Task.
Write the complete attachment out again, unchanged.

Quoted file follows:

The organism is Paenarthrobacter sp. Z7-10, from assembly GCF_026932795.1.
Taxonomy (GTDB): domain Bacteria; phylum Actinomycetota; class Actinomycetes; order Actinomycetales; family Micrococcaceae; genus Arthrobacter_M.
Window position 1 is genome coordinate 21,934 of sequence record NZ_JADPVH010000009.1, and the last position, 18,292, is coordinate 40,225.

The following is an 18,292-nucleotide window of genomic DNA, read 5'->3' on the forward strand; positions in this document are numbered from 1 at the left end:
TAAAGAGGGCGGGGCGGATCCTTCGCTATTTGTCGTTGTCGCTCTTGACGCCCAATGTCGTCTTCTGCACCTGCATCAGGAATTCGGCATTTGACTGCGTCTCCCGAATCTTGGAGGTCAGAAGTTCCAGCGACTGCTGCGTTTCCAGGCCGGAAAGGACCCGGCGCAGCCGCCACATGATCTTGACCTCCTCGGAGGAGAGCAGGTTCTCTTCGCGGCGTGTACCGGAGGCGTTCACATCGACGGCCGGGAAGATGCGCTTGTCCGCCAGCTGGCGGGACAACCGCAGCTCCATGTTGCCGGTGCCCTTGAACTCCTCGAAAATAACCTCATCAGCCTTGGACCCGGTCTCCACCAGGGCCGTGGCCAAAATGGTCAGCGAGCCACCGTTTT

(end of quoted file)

The organism is Paenarthrobacter sp. Z7-10, from assembly GCF_026932795.1.
Taxonomy (GTDB): domain Bacteria; phylum Actinomycetota; class Actinomycetes; order Actinomycetales; family Micrococcaceae; genus Arthrobacter_M.
Window position 1 is genome coordinate 21,934 of sequence record NZ_JADPVH010000009.1, and the last position, 18,292, is coordinate 40,225.

The following is an 18,292-nucleotide window of genomic DNA, read 5'->3' on the forward strand; positions in this document are numbered from 1 at the left end:
TAAAGAGGGCGGGGCGGATCCTTCGCTATTTGTCGTTGTCGCTCTTGACGCCCAATGTCGTCTTCTGCACCTGCATCAGGAATTCGGCATTTGACTGCGTCTCCCGAATCTTGGAGGTCAGAAGTTCCAGCGACTGCTGCGTTTCCAGGCCGGAAAGGACCCGGCGCAGCCGCCACATGATCTTGACCTCCTCGGAGGAGAGCAGGTTCTCTTCGCGGCGTGTACCGGAGGCGTTCACATCGACGGCCGGGAAGATGCGCTTGTCCGCCAGCTGGCGGGACAACCGCAGCTCCATGTTGCCGGTGCCCTTGAACTCCTCGAAAATAACCTCATCAGCCTTGGACCCGGTCTCCACCAGGGCCGTGGCCAAAATGGTCAGCGAGCCACCGTTTT